I posted the following tweet this morning, and the more I think about it, the more the idea makes sense:
Entering into what will hopefully be a 2012-13 NHL season, the Ottawa Senators have $51,952,500 committed in payroll dollars, with $18,247,500 left in pre-CBA salary cap space (via capgeek.com). While those dollar amounts and that wiggle room are subject to change under the guidelines of a new collective bargaining agreement, there’s no question that Ottawa will be well positioned when it comes to salary commitments and in regards to adding some pieces moving forward.
The Senators currently have 6 defenseman under contract at the NHL level: Erik Karlsson, Sergei Gonchar, Chris Phillips, Marc Methot, Jared Cowen & Mike Lundin. Apart from Karlsson, who’s locked in long-term, Gonchar is under contract for only one more year, and Chris Phillips – who isn’t getting any younger – is signed for 2 more years. As good as his twitter game is, there’s questions as to whether Marc Methot is a mainstay in the top 4, and with Jared Cowen currently on the shelf with a season-ending injury and Lundin signed to just a one-year deal with the club, there’s certainly room to improve and / or add some depth to the Ottawa blue line.
Prospect-wise, Cody Ceci may or may not be ready to step in to an NHL lineup right away, and there’s nothing imminent brewing on the farm in Binghamton in terms of guys ready to jump up to the next level.
Enter PK Subban.
There’s every reason to believe that the Montreal Canadiens will do everything they can to sign their young star defenseman. Subban – a restricted free agent – has expressed in the past that his wish is to have a long career in Montreal, and new GM Marc Bergevin must be hoping to lock up this key piece of the franchise to a long-term deal.
However, with more than $63.8 million committed to a 2012-12 season and approximately $60.1 million invested in 16 players for 2013-14 (via thehockeynews.com), Bergevin could have difficulty finding the necessary cap space for Subban’s new contract, especially if the cap goes down under a new CBA. The opportunity to amnesty the likes of Scott Gomez would be a great aid to that end, but there’s no guarantees that such a clause will exist when the CBA dust settles.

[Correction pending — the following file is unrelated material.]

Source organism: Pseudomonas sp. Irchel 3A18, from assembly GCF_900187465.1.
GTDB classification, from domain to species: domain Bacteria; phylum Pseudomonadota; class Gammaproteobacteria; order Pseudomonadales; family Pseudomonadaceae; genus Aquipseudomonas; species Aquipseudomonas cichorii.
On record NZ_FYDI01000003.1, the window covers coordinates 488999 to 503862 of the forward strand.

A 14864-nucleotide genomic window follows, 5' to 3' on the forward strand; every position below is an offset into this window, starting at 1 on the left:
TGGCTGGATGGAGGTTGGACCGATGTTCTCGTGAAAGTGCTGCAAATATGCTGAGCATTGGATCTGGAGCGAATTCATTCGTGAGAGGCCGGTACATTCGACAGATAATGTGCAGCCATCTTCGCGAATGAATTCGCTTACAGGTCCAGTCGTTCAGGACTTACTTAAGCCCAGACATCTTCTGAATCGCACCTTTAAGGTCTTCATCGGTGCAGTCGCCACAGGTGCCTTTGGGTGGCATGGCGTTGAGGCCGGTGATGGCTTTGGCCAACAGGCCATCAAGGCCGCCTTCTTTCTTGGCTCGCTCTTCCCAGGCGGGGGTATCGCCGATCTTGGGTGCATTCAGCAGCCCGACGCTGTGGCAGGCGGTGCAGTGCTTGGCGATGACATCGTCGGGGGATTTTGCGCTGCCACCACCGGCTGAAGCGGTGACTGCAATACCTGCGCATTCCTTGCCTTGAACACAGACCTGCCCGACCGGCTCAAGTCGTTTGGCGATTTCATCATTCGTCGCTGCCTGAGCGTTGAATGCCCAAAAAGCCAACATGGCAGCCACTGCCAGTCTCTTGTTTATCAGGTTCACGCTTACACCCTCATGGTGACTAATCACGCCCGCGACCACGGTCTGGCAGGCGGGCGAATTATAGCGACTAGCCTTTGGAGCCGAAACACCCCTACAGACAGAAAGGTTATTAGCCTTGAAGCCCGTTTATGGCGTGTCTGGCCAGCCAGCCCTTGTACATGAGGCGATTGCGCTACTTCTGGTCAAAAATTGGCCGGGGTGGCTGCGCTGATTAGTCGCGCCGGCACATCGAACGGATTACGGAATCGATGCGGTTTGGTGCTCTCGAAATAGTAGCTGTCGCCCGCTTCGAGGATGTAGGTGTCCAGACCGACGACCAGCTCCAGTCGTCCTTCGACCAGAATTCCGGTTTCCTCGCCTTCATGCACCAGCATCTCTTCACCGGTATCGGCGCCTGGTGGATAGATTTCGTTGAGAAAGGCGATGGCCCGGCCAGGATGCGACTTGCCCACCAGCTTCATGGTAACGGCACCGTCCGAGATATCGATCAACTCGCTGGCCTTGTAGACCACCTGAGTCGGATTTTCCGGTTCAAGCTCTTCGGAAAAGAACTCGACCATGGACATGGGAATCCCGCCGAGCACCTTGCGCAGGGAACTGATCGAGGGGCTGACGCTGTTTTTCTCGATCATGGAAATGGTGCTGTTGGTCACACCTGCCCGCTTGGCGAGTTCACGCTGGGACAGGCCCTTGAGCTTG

This situation opens the door for the Senators to make a big splash post-lockout by significantly improving their blue line while at the same time making life difficult for their closest geographically rivals.
It would also give them one of hockey’s most dynamic and entertaining defensive tandems in Karlsson and Subban, offering Ottawa fans plenty to be excited about at both ends of the ice (for better or worse).
This may be but a pipe dream or a scenario likely to play out only in the realms of NHL13 or fantasy hockey, but it does make some sense, and adds up cents-wise as well. Whether or not it comes to pass remains to be seen, and this is all contingent on a new CBA. And, as the hilarious and insightful Down Goes Brown points out, a significant potential aspect of a new CBA might nix this right out of the gate:
But Melnyk and Murray would be wise to entertain the idea, giving Senators fans the splashy “welcome back” they truly deserve.